Satellite Photographs Reveal China’s Complex of Underground Nuclear Weapons Facilities
Satellite images obtained by the Natural Resources Defense Council and the Federation of American Scientists offer the world’s first glimpse of China’s underground nuclear facilities, according to a report released by Imaging Notes this month (see GSN, Oct. 6, 2005).
While China is nowhere near nuclear parity with the United States, according to the report, each country seems to be taking into account the other’s capabilities in modernizing its nuclear arsenal.
The United States has been enhancing its nuclear strike capabilities against targets in the Asia-Pacific region since 2002, the report says. Five submarines equipped with ballistic missiles have been shifted from Atlantic to Pacific ports, with over two-thirds of the U.S. nuclear submarine force now based in the Pacific. The Trident I C4 sea-launched ballistic missile has also been retired and replaced with the longer-range and more accurate Trident II D5, which can carry the most powerful ballistic missile warhead in the U.S. arsenal, the report says.
China, meanwhile, has only one submarine capable of delivering nuclear warheads, but is developing a new class of nuclear-capable submarine, according to the report (Imaging Notes, Winter 2006).
The new images of underground bases in China support U.S. intelligence and Defense Department analyses that conclude China is engaged in a secret military buildup, the Washington Times reported today.
“The Chinese have a whole network of secret facilities that the U.S. government understands but cannot make public,” said on Pentagon official. “This is the first public revelation of China’s secret buildup.”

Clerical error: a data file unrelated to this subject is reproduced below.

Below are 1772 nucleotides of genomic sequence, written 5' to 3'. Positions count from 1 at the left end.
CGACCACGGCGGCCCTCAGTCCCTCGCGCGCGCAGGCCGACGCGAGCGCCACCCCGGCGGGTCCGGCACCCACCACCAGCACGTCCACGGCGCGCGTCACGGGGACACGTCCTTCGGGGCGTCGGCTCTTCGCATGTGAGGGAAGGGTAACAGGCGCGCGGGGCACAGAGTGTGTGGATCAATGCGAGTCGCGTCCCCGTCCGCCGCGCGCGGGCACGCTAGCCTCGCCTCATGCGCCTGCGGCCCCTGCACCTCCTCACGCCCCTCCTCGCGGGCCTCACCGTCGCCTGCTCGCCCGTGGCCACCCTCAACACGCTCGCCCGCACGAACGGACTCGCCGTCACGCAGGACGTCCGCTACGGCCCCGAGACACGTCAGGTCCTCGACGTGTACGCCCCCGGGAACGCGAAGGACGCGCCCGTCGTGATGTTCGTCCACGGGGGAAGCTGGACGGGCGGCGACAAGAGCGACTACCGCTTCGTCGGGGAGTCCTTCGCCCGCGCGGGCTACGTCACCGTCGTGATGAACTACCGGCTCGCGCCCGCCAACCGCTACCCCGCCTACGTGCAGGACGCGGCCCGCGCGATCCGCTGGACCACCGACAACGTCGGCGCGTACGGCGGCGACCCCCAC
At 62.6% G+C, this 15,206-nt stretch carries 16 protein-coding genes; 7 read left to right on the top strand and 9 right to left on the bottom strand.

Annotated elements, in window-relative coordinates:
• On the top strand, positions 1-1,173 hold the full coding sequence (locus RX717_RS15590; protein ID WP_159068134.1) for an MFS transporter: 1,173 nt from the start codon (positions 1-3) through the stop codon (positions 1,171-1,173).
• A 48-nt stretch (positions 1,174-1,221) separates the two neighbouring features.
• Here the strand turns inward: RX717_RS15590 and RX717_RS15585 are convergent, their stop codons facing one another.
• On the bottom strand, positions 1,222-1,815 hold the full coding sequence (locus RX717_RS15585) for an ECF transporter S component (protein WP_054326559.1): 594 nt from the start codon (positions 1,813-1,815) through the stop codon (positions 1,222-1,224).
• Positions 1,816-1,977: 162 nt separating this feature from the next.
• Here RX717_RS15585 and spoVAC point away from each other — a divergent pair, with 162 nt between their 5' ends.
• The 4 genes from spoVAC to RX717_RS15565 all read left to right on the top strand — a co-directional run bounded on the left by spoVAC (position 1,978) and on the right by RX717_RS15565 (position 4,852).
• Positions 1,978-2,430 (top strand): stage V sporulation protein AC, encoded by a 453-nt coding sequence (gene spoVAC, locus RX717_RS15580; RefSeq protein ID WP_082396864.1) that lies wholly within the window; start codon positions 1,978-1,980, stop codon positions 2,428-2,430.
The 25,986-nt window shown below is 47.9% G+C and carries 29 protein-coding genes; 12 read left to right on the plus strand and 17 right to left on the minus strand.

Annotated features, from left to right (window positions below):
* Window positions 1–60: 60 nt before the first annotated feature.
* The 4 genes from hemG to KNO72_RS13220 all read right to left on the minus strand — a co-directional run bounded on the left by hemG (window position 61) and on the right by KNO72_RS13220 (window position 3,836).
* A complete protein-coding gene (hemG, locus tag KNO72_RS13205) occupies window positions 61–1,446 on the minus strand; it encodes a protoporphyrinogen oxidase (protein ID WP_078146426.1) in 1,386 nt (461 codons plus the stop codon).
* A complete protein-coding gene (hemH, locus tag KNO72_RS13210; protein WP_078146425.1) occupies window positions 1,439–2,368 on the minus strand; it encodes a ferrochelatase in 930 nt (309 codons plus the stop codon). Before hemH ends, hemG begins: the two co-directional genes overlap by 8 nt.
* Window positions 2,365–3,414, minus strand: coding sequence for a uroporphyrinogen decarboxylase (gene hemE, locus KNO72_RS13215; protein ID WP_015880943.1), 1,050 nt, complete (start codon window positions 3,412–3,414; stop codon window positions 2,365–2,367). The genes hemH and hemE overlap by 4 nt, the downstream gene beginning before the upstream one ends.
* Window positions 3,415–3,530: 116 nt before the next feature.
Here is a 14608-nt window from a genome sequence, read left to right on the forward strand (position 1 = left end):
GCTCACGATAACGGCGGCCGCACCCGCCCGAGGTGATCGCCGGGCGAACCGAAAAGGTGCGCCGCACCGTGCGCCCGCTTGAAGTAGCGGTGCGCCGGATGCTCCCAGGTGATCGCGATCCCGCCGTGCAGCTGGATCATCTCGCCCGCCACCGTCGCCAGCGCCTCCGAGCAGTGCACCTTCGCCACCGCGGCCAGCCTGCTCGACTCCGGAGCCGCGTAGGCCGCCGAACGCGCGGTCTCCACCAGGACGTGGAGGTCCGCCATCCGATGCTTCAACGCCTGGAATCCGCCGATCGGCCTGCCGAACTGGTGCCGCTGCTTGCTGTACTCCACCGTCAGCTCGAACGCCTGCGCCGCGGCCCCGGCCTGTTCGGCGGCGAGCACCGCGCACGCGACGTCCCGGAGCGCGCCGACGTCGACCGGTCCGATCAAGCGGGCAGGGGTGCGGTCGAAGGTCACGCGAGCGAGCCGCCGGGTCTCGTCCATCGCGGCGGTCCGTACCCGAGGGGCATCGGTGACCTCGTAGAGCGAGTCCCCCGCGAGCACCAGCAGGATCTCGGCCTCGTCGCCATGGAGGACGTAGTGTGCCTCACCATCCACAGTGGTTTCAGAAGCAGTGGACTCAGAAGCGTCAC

The photographs, taken from 2000 to 2004, show China’s Xia-class submarine docked at the Jianggezhuang port on the Yellow Sea. Nuclear warheads are believed to be stored inside an underwater tunnel about 450 meters away from the vessel, according to the Times. The photographs also include shots of H-6 strategic bombers and nuclear-capable Qian-5 aircraft.
The U.S. Defense Department’s most recent four-year strategy report, released this month, says China is emerging as a power with “the greatest potential to compete militarily with the United States.”
The most recent U.S. National Intelligence Estimate concludes that China is deceiving the United States and other nations about its military efforts, the Times reported. Requests from Pentagon officials to visit underground Chinese military sites have been denied.
“The Chinese have denied having any underground submarine facilities,” a Pentagon official added.
China’s nuclear arsenal includes some 45 long-range missiles, 100 short-range missiles and 12 submarine-launched missiles, each with a single warhead, according to a classified Defense Intelligence Agency assessment (Bill Gertz, Washington Times, Feb. 16).
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